Angie Miller: with can-do spirit, she’s a giver, a doer, and she likes having some fun in between

By MAGGI HENRIKSON

Photos by Mary Hurlbut

I’m trying to keep up with Angie Miller, but her thoughts and words are as busy as her life in general. She’s got her corporate advertising, design and promotions company, Miller & Associates, firing on all cylinders and an event company she’s partnered on (Fun is First), for which she is, no doubt, the life of the party. She’s an artist. She’s big on pinnipeds (serving on the board at the Pacific Marine Mammal Center), humans (on the board of the Laguna Beach Community Foundation), and flora; she’s a certified Master Gardener. 

Oh, and then she’s hopping aboard Semester at Sea’s ship with her friend, Archbishop Desmond Tutu. She calls him Little Arch!

Angie Miller

I can’t stop writing as we talk, and I can’t stop laughing at her off-the-cuff tales.

There was the time she thought, wouldn’t it be interesting to get other people’s take on me? So, she sent out postcards to friends, teachers, family, and people who have influenced her, asking, “What is an Angie Miller?” The responses came back in all forms. “The collection is the funniest little thing,” said Angie. “There were words, poems, photos – and even scratch and sniff!”

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Angie has had 12 years of classes and been certified as a Master Gardener

Or the time her friend and business partner at Fun is First threw her a parade for her birthday. Karen, who Angie calls The Queen of Fun, got the high school marching band to bring their oohm-pa-pa on down to Forest Avenue, and Angie, who at the time was not in the mood, was forced to get out front with a baton. You can’t help but change your mood when that happens!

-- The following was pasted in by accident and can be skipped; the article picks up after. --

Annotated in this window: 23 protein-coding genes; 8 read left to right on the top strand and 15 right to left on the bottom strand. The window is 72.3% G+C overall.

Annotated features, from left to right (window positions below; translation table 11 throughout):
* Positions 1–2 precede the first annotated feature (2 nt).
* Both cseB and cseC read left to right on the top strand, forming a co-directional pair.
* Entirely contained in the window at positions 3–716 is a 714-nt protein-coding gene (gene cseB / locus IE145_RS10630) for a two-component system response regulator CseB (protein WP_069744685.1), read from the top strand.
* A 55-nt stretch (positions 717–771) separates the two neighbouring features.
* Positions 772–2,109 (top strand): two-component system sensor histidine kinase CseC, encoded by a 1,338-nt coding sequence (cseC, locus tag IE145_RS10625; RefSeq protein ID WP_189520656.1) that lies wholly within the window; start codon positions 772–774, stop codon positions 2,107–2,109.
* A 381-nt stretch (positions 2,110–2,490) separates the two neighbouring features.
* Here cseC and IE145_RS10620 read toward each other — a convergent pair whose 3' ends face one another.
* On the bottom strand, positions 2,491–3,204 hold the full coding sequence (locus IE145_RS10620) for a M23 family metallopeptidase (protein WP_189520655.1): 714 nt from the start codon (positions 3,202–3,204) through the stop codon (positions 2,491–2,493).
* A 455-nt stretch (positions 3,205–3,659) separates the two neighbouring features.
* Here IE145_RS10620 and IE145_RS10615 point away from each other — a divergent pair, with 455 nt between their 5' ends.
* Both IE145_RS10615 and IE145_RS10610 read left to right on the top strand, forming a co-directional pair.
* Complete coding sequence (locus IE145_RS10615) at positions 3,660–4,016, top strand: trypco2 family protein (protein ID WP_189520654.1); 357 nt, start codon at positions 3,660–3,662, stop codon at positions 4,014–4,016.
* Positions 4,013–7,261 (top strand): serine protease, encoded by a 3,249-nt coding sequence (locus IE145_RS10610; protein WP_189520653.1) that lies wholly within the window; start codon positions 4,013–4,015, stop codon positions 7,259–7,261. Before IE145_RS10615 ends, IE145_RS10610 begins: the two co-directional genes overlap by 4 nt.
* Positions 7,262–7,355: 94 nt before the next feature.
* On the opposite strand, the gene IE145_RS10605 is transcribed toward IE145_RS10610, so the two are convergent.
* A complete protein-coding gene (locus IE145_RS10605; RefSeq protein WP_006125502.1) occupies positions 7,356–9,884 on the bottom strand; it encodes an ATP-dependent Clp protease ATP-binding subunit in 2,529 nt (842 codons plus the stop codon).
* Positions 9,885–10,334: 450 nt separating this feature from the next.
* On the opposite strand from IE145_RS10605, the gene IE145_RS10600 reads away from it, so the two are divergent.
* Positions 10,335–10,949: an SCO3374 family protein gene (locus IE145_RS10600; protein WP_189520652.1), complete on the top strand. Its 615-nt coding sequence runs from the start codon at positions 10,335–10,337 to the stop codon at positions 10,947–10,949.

“I couldn’t have started a business with someone more fun,” Angie says about Karen. “I was so uptight – I’m selling heart valve parameter charts!” Fun is First is the perfect foil to Miller & Associate’s straight-man.

One of her long-time clients is Edwards Life Science, for whom Miller & Associates does marketing display type products. “It’s like bi-polar with the two businesses,” she laughs. “It’s stents, and vascular stuff – or party.” 

Heading West – and around the world

Back in the day when Angie Miller was trying to shed her Georgia accent as a college freshman in California, she would drive her roommates slightly nuts. She was an art major who freely admits, “I would do anything!” One day she’d move the dryer into the living room so she could work on silk screening 2,000 shirts. Another day she’d be on a Master Framing project, and fill the place with frames of every size.

Ever hardworking and motivated, Angie attended Chapman University on a full scholarship. After graduating with a Fine Arts degree, she expanded her silk-screening into graphic design and into a full-on marketing business. Her first real workspace was at the Newport Shipyard, and her clients quickly grew: “start-ups” such as Platinum Software, and Three-Day Blinds. When the business moved to Laguna Beach they were the biggest shipper at the local FedEx. 

She attributes her entrepreneurial drive to her junior year, when she went out on Semester at Sea, a shipboard program for global study abroad. It was a work/study situation, and Angie worked as the ship’s photography assistant. The program taught her about the world, and more importantly the world of ideas, which she loves. “That’s when you realize the world is flat,” she says.

Semester at Sea studies include mentors and world leaders on occasion, such as the civil rights activist Julian Bond, former Supreme Court Justice Sandra Day O’Connor, and Archbishop Desmond Tutu. Angie is a founding board member of Semester at Sea’s Alumni Board of Directors and still joins the group at sea a couple of times a year to serve as a mentor to the students.

A commitment to care